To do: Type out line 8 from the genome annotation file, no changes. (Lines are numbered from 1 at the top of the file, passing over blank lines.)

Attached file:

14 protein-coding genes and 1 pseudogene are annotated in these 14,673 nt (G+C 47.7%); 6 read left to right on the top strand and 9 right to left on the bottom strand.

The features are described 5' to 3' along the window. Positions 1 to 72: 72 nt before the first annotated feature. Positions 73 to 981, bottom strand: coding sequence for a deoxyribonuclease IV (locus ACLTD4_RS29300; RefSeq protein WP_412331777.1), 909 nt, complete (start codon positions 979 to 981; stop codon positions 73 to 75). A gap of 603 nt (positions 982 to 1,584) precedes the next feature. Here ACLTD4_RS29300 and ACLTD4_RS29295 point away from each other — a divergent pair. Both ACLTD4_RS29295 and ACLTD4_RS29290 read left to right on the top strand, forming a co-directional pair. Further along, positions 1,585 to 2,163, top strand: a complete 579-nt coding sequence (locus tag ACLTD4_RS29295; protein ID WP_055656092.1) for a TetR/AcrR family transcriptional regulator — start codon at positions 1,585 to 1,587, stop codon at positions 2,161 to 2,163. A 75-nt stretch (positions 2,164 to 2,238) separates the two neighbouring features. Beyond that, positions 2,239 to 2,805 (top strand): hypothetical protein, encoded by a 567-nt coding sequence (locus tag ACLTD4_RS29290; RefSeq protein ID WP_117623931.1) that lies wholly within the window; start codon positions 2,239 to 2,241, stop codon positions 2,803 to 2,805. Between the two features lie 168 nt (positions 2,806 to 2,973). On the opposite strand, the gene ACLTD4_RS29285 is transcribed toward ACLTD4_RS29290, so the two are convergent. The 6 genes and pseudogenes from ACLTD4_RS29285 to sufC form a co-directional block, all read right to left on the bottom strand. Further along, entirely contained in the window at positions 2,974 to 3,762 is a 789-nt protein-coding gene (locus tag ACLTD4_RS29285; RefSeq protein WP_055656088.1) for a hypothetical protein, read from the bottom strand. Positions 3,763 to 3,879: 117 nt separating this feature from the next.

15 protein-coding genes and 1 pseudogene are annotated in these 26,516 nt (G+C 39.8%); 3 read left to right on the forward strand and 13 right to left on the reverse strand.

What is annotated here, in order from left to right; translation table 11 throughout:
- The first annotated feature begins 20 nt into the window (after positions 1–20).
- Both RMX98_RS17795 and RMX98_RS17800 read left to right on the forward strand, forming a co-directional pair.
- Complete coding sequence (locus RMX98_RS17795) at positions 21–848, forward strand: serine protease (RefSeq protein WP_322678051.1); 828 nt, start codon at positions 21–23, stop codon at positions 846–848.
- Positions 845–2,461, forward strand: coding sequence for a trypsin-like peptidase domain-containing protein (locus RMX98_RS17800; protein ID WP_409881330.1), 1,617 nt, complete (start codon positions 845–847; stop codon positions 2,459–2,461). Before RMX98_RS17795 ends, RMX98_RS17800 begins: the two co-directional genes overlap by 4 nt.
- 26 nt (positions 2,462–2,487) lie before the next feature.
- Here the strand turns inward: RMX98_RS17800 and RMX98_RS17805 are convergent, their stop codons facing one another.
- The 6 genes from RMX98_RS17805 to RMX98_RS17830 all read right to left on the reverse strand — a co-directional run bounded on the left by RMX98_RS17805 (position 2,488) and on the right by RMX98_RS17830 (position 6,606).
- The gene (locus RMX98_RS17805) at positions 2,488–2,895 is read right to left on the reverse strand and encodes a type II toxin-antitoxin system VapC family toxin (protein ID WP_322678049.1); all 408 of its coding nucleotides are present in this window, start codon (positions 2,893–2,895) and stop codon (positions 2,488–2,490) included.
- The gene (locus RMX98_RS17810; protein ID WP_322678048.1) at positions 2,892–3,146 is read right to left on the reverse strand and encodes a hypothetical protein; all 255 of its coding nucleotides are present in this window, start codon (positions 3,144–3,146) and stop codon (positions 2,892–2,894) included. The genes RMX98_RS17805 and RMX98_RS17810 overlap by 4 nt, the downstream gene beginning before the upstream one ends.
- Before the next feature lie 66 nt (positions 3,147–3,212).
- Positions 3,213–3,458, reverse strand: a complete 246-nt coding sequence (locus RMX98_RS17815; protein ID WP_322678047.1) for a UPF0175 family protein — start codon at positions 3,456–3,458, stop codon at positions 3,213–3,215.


- Positions 845–2,461, forward strand: coding sequence for a trypsin-like peptidase domain-containing protein (locus RMX98_RS17800; protein ID WP_409881330.1), 1,617 nt, complete (start codon positions 845–847; stop codon positions 2,459–2,461). Before RMX98_RS17795 ends, RMX98_RS17800 begins: the two co-directional genes overlap by 4 nt.